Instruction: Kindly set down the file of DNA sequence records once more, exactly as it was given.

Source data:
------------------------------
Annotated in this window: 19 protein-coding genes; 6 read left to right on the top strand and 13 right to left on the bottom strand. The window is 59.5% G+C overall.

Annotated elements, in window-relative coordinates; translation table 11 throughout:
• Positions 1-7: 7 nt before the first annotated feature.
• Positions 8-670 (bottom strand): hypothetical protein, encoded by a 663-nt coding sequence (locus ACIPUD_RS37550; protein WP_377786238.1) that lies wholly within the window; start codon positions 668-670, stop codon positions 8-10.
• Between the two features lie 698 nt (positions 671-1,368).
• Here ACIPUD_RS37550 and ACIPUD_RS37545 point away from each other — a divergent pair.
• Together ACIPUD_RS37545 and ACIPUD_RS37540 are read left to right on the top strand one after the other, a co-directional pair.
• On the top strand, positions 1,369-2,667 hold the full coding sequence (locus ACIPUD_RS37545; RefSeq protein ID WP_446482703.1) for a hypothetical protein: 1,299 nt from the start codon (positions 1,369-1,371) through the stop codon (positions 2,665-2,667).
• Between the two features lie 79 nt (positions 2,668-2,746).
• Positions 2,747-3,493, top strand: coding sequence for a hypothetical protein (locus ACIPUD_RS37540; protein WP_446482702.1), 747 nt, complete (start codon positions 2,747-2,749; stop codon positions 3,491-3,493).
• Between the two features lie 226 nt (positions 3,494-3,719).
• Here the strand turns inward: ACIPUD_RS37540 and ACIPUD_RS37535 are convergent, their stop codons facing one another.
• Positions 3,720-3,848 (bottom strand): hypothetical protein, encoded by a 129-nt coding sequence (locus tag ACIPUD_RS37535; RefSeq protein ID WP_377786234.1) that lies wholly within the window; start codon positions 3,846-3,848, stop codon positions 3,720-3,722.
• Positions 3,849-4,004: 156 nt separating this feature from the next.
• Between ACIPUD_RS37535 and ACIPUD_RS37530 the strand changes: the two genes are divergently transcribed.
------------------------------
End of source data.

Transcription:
Annotated in this window: 19 protein-coding genes; 6 read left to right on the top strand and 13 right to left on the bottom strand. The window is 59.5% G+C overall.

Annotated elements, in window-relative coordinates; translation table 11 throughout:
• Positions 1-7: 7 nt before the first annotated feature.
• Positions 8-670 (bottom strand): hypothetical protein, encoded by a 663-nt coding sequence (locus ACIPUD_RS37550; protein WP_377786238.1) that lies wholly within the window; start codon positions 668-670, stop codon positions 8-10.
• Between the two features lie 698 nt (positions 671-1,368).
• Here ACIPUD_RS37550 and ACIPUD_RS37545 point away from each other — a divergent pair.
• Together ACIPUD_RS37545 and ACIPUD_RS37540 are read left to right on the top strand one after the other, a co-directional pair.
• On the top strand, positions 1,369-2,667 hold the full coding sequence (locus ACIPUD_RS37545; RefSeq protein ID WP_446482703.1) for a hypothetical protein: 1,299 nt from the start codon (positions 1,369-1,371) through the stop codon (positions 2,665-2,667).
• Between the two features lie 79 nt (positions 2,668-2,746).
• Positions 2,747-3,493, top strand: coding sequence for a hypothetical protein (locus ACIPUD_RS37540; protein WP_446482702.1), 747 nt, complete (start codon positions 2,747-2,749; stop codon positions 3,491-3,493).
• Between the two features lie 226 nt (positions 3,494-3,719).
• Here the strand turns inward: ACIPUD_RS37540 and ACIPUD_RS37535 are convergent, their stop codons facing one another.
• Positions 3,720-3,848 (bottom strand): hypothetical protein, encoded by a 129-nt coding sequence (locus tag ACIPUD_RS37535; RefSeq protein ID WP_377786234.1) that lies wholly within the window; start codon positions 3,846-3,848, stop codon positions 3,720-3,722.
• Positions 3,849-4,004: 156 nt separating this feature from the next.
• Between ACIPUD_RS37535 and ACIPUD_RS37530 the strand changes: the two genes are divergently transcribed.